A precision approach to type 2 diabetes therapy would aim to target treatment according to patient characteristics. We examined if measures of insulin resistance and secretion were associated with glycemic response to dipeptidyl peptidase 4 (DPP-4) inhibitor therapy.
We evaluated whether markers of insulin resistance and insulin secretion were associated with 6-month glycemic response in a prospective study of noninsulin-treated participants starting DPP-4 inhibitor therapy (Predicting Response to Incretin Based Agents [PRIBA] study; n = 254), with replication for routinely available markers in U.K. electronic health care records (Clinical Practice Research Datalink [CPRD]; n = 23,001). In CPRD, we evaluated associations between baseline markers and 3-year durability of response. To test the specificity of findings, we repeated analyses for glucagon-like peptide 1 (GLP-1) receptor agonists (PRIBA, n = 339; CPRD, n = 4,464).
In PRIBA, markers of higher insulin resistance (higher fasting C-peptide [P = 0.03], HOMA2 insulin resistance [P = 0.01], and triglycerides [P < 0.01]) were associated with reduced 6-month HbA1c response to DPP-4 inhibitors. In CPRD, higher triglycerides and BMI were associated with reduced HbA1c response (both P < 0.01). A subgroup defined by obesity (BMI ≥30 kg/m2) and high triglycerides (≥2.3 mmol/L) had reduced 6-month response in both data sets (PRIBA HbA1c reduction 5.3 [95% CI 1.8, 8.6] mmol/mol [0.5%] [obese and high triglycerides] vs. 11.3 [8.4, 14.1] mmol/mol [1.0%] [nonobese and normal triglycerides]; P = 0.01). In CPRD, the obese, high- triglycerides subgroup also had less durable response (hazard ratio 1.28 [1.16, 1.41]; P < 0.001). There was no association between markers of insulin resistance and response to GLP-1 receptor agonists.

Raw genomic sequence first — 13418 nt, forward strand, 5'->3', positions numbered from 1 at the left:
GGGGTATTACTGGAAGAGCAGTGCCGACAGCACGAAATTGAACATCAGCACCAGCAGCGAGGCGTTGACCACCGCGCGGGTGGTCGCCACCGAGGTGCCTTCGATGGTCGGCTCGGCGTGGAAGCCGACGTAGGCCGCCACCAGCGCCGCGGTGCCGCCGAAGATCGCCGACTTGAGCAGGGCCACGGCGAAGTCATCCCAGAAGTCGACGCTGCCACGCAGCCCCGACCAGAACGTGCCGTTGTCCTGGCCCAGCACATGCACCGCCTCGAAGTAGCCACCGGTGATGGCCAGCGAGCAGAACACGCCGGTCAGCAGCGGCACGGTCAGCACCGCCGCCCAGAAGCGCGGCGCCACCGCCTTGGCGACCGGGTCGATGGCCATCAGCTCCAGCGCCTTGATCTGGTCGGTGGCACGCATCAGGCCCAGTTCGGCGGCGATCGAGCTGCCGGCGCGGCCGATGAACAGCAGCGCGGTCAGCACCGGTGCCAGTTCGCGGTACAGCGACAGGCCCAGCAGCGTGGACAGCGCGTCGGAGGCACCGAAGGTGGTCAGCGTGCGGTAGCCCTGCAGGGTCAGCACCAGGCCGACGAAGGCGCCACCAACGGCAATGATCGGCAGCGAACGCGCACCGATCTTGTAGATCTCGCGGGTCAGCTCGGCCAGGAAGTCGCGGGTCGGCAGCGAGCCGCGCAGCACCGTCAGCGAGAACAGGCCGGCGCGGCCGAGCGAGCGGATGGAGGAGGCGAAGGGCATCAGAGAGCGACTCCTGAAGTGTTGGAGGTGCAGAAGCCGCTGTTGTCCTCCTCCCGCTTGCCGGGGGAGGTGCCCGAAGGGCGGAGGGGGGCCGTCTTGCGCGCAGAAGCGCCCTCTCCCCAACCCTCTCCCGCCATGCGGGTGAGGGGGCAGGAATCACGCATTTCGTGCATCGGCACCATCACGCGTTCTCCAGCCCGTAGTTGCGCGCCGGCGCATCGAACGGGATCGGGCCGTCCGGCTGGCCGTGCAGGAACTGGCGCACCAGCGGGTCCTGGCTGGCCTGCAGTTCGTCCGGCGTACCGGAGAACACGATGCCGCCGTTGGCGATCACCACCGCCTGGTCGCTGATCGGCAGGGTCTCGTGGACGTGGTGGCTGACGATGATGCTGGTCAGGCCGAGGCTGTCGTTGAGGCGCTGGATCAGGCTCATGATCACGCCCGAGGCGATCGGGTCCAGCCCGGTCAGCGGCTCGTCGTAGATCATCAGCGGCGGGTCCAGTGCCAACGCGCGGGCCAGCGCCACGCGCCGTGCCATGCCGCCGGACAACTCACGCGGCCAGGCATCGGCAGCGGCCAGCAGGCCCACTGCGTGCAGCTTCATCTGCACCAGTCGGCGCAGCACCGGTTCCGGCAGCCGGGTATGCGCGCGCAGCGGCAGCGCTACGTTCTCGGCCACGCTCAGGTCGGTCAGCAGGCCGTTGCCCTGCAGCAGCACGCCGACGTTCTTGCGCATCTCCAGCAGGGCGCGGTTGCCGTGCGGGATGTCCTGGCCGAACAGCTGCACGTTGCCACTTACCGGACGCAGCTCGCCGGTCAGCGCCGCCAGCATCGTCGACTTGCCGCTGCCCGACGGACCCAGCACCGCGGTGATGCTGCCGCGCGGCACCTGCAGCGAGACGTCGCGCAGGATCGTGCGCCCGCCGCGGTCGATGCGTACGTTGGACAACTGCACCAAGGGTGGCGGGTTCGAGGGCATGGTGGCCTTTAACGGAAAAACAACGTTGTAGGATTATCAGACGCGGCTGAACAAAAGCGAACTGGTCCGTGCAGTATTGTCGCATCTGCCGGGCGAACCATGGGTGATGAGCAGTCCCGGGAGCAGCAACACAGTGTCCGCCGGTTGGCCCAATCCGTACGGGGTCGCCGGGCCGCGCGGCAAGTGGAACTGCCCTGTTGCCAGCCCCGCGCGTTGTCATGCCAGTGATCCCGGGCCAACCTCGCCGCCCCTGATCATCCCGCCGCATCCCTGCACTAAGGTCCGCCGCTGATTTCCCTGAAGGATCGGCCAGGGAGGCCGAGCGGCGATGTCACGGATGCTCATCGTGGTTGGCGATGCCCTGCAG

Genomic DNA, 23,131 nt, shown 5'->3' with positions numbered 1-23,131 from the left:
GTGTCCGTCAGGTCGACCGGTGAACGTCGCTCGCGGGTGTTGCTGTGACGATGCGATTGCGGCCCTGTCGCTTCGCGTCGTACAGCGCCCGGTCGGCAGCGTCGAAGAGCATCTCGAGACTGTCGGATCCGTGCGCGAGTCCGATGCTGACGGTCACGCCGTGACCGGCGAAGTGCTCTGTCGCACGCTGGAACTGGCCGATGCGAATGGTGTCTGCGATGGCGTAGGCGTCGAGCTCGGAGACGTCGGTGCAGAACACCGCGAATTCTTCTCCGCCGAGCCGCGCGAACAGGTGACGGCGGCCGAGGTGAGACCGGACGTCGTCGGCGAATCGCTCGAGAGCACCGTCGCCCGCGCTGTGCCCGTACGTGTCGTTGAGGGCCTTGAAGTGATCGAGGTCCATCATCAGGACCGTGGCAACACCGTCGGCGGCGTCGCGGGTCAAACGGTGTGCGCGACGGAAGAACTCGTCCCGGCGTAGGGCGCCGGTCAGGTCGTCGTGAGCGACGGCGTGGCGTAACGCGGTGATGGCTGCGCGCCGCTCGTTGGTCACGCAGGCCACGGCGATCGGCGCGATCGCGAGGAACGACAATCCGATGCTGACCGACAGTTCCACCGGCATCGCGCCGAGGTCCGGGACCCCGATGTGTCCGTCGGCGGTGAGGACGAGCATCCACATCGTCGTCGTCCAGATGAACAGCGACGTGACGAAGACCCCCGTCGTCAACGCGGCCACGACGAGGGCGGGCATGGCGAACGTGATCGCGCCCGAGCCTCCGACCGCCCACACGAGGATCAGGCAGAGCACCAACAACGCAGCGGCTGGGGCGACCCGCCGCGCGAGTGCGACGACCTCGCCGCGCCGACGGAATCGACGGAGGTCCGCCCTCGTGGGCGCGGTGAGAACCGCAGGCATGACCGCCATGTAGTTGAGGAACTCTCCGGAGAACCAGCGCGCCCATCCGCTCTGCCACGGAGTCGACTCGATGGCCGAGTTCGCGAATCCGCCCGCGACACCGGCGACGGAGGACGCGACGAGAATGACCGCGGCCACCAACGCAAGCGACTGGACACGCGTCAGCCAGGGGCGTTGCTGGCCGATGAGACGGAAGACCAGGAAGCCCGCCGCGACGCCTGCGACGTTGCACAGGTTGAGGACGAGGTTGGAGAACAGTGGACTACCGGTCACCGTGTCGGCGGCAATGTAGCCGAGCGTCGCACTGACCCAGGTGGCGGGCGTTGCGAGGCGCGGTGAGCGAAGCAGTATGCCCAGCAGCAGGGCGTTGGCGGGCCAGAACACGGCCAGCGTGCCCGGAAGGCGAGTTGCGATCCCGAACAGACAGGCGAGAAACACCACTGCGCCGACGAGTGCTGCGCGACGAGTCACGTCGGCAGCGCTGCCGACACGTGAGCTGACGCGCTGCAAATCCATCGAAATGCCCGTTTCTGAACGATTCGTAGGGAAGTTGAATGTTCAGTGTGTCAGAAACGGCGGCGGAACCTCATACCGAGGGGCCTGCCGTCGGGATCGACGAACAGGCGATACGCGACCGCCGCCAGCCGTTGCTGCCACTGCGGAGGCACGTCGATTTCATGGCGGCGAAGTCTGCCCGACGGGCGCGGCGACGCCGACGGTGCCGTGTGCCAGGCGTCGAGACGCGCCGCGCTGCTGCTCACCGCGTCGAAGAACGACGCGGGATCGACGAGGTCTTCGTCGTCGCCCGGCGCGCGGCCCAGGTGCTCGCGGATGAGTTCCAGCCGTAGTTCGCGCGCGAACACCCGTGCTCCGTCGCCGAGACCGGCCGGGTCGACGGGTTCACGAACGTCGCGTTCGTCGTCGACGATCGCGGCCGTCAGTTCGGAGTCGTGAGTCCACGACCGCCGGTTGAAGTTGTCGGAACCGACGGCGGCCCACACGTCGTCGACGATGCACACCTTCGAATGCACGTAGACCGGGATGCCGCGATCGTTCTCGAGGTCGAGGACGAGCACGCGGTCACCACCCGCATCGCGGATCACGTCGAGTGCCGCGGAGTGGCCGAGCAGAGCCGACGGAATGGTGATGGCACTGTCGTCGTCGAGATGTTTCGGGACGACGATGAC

Markers of higher insulin resistance are consistently associated with reduced glycemic response to DPP-4 inhibitors. This finding provides a starting point for the application of a precision diabetes approach to DPP-4 inhibitor therapy.